Newswise — STRATFORD – A newly published study is the first to report an association between bisphenol-A (BPA), a common plasticizer used in a variety of consumer food and beverage containers, with autism spectrum disorder (ASD) in children. The study, by researchers at Rowan University School of Osteopathic Medicine (RowanSOM) and Rutgers New Jersey Medical School (NJMS), shows that BPA is not metabolized well in children with ASD. The research appears online in Autism Research.
“It has been suspected for a lot of years that BPA is involved in autism, but there was no direct evidence,” said T. Peter Stein, of RowanSOM and the study’s lead author. “We’ve shown there is a link. The metabolism of BPA is different in some children with autism than it is in otherwise healthy children.”
The research team – which included Margaret Schluter and Robert Steer, of RowanSOM who were responsible for laboratory analysis, and child neurologist Xue Ming, of NJMS who recruited and ascertained the study populations – examined urine specimens from 46 children with ASD and 52 healthy control children for both free BPA and total BPA concentrations. Like many chemicals, BPA becomes water soluble when it is bound to glucose in the liver – a process called glucuronidation. Conversion to a glucuronide and then excretion of the glucuronide in the urine is a major pathway for removing toxins from the body.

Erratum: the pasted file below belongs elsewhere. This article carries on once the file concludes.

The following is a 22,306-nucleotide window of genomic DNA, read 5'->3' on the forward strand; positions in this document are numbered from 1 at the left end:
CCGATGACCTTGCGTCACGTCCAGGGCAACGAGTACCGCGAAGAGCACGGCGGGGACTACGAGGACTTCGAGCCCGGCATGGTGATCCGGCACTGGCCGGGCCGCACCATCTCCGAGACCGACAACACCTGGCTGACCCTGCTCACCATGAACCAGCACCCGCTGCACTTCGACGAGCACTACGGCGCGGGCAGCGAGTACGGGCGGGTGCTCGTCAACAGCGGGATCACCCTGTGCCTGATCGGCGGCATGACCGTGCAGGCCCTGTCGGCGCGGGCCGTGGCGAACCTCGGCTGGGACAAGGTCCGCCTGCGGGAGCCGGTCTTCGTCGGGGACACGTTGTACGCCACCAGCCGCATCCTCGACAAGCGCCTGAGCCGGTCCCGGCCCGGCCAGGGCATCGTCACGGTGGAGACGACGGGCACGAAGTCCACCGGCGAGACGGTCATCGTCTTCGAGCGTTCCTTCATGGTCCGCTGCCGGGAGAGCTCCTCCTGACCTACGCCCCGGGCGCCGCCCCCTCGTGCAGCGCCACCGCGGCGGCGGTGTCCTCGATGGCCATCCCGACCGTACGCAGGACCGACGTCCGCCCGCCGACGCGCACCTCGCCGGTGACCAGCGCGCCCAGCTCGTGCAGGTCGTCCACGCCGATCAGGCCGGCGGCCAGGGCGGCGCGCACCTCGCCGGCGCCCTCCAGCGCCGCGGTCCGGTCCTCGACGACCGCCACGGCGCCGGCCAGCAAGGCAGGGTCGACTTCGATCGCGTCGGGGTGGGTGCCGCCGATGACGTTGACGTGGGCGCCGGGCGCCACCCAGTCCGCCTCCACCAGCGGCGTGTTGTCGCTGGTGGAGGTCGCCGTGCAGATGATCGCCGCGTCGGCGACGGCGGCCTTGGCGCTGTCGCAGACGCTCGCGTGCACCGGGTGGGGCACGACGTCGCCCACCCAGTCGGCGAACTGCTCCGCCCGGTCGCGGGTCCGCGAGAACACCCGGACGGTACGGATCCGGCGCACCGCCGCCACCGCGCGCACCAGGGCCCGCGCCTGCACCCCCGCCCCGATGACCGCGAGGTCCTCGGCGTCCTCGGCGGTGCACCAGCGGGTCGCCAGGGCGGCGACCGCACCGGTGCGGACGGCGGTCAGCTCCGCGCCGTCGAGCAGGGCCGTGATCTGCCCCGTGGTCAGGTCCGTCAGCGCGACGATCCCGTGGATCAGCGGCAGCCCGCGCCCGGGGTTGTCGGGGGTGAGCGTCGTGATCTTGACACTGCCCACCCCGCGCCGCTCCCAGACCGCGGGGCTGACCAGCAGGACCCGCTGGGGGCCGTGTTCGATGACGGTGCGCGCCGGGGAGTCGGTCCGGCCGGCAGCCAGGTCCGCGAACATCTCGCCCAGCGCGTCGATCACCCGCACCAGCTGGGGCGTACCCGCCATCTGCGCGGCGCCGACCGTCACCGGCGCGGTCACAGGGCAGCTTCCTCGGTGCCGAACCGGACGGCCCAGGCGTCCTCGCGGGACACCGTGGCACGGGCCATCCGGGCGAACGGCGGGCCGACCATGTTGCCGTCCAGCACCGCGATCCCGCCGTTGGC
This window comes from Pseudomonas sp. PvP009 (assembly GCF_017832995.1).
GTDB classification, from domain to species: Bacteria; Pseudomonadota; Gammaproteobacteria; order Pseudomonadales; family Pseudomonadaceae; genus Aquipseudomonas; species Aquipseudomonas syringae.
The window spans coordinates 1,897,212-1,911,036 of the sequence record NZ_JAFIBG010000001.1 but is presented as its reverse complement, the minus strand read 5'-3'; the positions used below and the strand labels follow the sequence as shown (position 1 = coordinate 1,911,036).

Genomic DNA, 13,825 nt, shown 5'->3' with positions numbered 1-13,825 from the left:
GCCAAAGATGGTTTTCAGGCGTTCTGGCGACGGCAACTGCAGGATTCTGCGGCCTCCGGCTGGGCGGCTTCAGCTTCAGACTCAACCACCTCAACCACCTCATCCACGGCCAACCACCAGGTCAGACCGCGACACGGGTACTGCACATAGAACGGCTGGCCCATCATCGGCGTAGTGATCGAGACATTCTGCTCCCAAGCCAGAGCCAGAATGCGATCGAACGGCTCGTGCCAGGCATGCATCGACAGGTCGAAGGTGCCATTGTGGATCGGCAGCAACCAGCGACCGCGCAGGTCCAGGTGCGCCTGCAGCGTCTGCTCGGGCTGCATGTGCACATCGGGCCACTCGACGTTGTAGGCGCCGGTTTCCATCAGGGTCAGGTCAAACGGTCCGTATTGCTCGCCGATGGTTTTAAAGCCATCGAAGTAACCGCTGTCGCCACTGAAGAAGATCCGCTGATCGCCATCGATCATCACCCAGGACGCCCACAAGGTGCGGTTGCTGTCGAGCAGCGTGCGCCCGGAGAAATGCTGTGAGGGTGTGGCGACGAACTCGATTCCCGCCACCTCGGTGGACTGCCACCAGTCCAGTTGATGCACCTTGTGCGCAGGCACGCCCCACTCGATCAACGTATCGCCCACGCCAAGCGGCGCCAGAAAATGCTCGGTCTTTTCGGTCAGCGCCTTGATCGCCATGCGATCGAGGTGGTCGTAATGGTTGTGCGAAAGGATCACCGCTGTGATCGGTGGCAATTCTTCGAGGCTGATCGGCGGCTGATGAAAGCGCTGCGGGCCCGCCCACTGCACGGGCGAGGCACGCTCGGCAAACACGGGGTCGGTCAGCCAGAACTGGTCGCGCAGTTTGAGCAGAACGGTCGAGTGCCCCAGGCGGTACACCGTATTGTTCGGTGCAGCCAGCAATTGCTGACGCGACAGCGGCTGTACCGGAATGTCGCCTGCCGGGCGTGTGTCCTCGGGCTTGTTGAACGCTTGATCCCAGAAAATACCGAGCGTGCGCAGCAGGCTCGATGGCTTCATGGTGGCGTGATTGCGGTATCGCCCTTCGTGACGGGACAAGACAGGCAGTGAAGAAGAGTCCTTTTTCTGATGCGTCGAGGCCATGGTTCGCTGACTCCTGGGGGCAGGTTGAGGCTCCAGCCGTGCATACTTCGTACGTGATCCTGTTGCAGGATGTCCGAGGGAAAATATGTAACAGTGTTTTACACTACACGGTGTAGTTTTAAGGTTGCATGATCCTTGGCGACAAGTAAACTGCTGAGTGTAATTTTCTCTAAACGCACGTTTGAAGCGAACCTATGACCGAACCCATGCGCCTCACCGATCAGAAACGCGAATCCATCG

The researchers also conducted a metabolomic analysis to screen for all the chemicals found in the children’s urine. The metabolomics analyses showed the mean number of statistically significant correlations between metabolites detected and total BPA excreted to be approximately three times greater with the ASD group than the controls, and the number of statistical significant correlations with fraction of BPA bound was approximately15 times higher in the children with ASD (p<0.001).
“Other studies involving rodent data have shown that BPA functions as an endocrine disruptor, but ours is the first to show this in humans and the first to associate it to autism,” Stein said. “The observations show that for some children there was a relationship between intermediary metabolism, the ability to conjugate BPA and symptoms of autism.”
Although the study involves a relatively small number of subjects, Stein said, “The key point is that the study seems to link BPA to autism and creates an open area for further research. One implication of our study is that there might be a benefit to reducing BPA exposure for pregnant women and for children with autism.”
This research was supported by grants from the New Jersey Governor’s Council for Medical Research and Treatment of Autism and the National Institutes of Health, and by a contract with the U.S. Department of Defense.
Journalists interested in speaking with the researchers involved in this study should contact Jerry Carey, Rowan University Media and Public Relations, at firstname.lastname@example.org or by calling 856-566-6171.
About Rowan UniversityRowan University is a state-designated public research institution with campuses in Glassboro, Camden and Stratford, N.J., that offers bachelor’s through doctoral programs to 14,000 students. With its Camden-based Cooper Medical School of Rowan University and the Stratford-based School of Osteopathic Medicine, Rowan is only the second university in the nation to grant both M.D. and D.O. medical degrees.